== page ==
Drawing on the Celtic Christian Concept of the God-Image within
The failure of Western Christianity is her lost of community in favor of the individual. Modern Christianity was born in the Enlightenment with the I-Thou of Community giving way to the I-Me of Individualism. The world is only an inhibiting cocoon that must be shed in order for the butterfly to emerge. If the world only inhibits, it has no value and we have no need of being her stewards except for our own self-gain and preservation. Without a sense of stewardship the I-Thou of community ceases. This is true whether we speak of the I-Thou of human and nature or the I-Thou of human and human, for even the later requires stewardship.
With the I-Thou gone we are left with a Faustian search for the eternal in the moment (hedonism), or for a mere moment to preserve in our movement to the eternal (fatalism), or the urge to purge the (desire of the) moment to prepare us for the eternal (Stoicism); each limiting a genuine commitment to community and the stewardship thereof.
A lack of community is the lack of wholeness and the beginning of fragmentation. When the I-Thou is lost to the I-Me and we create the false dichotomous communities of Sacred-Secular and Body-Soul. The Sacred-Secular is not community because it is an I-Me construct. I am committed to the Sacred because the Sacred makes me Me, and the Me is committed to the secular because the secular makes Me, I. The Sacred-Secular is about how I live in Me. Body-Soul is the same as the Sacred-Secular except on a different plane of existence. The Body-Soul dichotomy requires that I work to save the my Soul (Me) and that I please (hedonism) or that I deprive (asceticism) the Body which is not I, but merely the cocoon of the I that only gets in the way of I being Me.
The “nuirt” (God-image within us) of early Celtic Christianity presents an example of a spirituality that refuses to grant the distinction between the Sacred and the Secular and the Soul and the Body, demanding instead a unity, or wholeness that gives worth to both the I of me and the Thou of Creation, for the “nuirt” can only exist in Holy Community. To separate the Body from the Soul devalues my existence, and to separate the Sacred from the Secular devalues God who exists, according to Celtic spirituality, in all that He creates. To separate the Soul from the Body and the Sacred from the Secular is to remove God from Creation and limit the divine to the Soul. Thus we become Half-people with an incomplete God who is no God at all. God ceases to exist and we replace the void with a god of our own making full of our I-Me image. Moreover as “Half-people” we cease to exist as Person, and thus our I-Me imaged god cannot have power in that the I-Me god is patterned after that which doesn’t exist. The atheist is correct, it may truly be said that the modern Christian God does not exist but as a figment of imagination.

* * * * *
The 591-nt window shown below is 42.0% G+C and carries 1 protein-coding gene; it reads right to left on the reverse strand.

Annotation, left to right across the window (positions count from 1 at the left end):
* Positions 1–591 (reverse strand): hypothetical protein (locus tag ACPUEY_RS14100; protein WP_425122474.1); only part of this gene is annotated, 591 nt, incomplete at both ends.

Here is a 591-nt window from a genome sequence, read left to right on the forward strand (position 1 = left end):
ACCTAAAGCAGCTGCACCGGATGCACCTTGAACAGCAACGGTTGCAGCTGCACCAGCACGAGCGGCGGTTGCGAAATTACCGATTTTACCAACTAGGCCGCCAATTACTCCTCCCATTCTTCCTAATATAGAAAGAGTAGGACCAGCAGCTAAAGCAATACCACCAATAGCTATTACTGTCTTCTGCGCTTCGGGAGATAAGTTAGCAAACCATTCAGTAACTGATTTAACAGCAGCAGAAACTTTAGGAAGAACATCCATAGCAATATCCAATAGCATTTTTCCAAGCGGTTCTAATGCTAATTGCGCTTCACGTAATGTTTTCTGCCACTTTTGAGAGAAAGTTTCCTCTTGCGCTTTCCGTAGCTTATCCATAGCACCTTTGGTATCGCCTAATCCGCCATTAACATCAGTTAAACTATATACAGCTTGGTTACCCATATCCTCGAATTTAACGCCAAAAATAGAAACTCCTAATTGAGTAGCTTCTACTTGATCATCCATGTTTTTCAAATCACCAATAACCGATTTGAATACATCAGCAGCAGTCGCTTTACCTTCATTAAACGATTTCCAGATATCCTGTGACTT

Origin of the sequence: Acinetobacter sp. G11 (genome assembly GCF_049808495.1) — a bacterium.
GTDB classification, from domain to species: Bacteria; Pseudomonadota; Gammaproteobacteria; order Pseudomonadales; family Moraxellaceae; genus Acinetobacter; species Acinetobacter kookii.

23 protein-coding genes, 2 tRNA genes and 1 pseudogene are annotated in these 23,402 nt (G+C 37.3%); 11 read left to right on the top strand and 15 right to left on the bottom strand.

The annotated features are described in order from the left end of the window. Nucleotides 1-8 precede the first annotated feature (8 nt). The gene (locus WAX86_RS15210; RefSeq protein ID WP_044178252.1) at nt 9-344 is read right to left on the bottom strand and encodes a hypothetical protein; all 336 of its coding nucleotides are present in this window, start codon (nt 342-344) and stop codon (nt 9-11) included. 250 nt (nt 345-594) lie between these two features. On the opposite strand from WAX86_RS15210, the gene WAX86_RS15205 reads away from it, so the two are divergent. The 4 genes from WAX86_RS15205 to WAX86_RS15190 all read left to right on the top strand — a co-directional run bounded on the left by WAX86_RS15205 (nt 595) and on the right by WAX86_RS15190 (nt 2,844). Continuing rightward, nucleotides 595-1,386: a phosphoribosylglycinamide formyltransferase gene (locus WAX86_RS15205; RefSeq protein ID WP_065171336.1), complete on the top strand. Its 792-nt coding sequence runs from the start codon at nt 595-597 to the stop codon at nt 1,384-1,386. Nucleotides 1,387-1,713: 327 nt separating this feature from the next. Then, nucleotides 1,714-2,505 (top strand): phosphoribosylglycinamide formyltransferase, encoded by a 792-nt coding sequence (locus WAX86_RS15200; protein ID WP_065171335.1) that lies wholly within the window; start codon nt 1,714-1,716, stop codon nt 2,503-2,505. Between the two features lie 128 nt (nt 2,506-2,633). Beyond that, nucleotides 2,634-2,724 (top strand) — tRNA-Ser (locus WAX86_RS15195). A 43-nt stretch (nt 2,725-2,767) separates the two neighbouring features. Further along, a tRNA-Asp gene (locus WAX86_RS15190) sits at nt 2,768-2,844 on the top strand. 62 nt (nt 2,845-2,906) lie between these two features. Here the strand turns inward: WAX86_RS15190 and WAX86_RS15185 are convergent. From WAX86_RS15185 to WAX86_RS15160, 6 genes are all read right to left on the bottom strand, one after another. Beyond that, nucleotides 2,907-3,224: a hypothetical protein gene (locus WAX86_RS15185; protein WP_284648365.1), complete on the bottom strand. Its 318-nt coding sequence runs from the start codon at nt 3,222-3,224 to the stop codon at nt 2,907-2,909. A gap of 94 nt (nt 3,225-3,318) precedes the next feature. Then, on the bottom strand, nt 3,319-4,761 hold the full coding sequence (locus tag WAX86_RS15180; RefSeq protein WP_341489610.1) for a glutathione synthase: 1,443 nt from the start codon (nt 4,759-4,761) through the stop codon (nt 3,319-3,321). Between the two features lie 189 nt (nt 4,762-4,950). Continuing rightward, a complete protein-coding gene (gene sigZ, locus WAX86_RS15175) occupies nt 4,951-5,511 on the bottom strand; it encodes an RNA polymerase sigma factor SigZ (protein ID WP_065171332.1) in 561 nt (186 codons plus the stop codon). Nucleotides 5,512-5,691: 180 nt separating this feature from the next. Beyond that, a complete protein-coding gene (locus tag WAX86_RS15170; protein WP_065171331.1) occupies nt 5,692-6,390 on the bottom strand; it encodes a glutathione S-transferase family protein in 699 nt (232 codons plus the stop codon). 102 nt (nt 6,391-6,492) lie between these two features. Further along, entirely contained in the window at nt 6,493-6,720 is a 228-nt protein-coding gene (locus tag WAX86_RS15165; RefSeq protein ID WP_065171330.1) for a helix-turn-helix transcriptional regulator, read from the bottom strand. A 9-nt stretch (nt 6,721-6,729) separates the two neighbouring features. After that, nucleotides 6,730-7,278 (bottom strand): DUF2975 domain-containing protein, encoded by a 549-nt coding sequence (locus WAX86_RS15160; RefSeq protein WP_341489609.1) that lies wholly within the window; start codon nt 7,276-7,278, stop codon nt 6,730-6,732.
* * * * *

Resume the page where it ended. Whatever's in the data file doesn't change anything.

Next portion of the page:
With the outer negated in favor of the inner we can turn nowhere but to an I-Me God found either in our Self or “out there somewhere” apart from a Creation who no longer is divinely charged. Transcendentalism becomes not about a God who transcends time and space to enter into an I-Thou relationship with Creation, but about a god who merely is in the inner Me and transcends only in that our experience is limited to the I-Me conceptualization. The god who is within is not the Creator God, but about the I, or the ego. What’s in it for the ego? No longer is there a Holy Community.
Early Celtic Christianity understood that as a Unity the Inner cannot be separated from the Outer no more than the Soul can be separated from the Body. One cannot turn from the Outer to the purely Inner and retain wholeness. Without an outer Essence the inner Essence ceases to exist. Both are Person. The Inner must exist wholly and simultaneously with the Outer as Person without separation. Celtic mysticism, at its best, was a mysticism that while inwardly directed was never separated from simultaneous outward movement. This is the significance of the Celtic spiral which requires simultaneous inward and outward movement, a reflection of the Celtic premise that Time and Place, either of This World or of the Other World, are not fixed in a point of existence, and that movement in one world is a simultaneous movement in the other. In other words, in Celtic spirituality the movement inward must have a corresponding movement in the outward for the “nuirt” recognizes distinction between the two. Instead of the I-Me moment of the Body-Soul/Sacred-Secular dichotomy, movement that is wholly Inner and Outer is the I-Thou relationship of Community found in the communal relationship of the I-Thou/God within my Wholeness and in the Wholeness of (outward) Creation. Jesus’ miracles were outward expressions of inner healing, that is reconciliation of the whole I (“nuirt”) to the whole Thou/God. They were also inner expressions of outer healing, that is the reconciliation of Body and Soul into whole Person void of dichotomy of existence.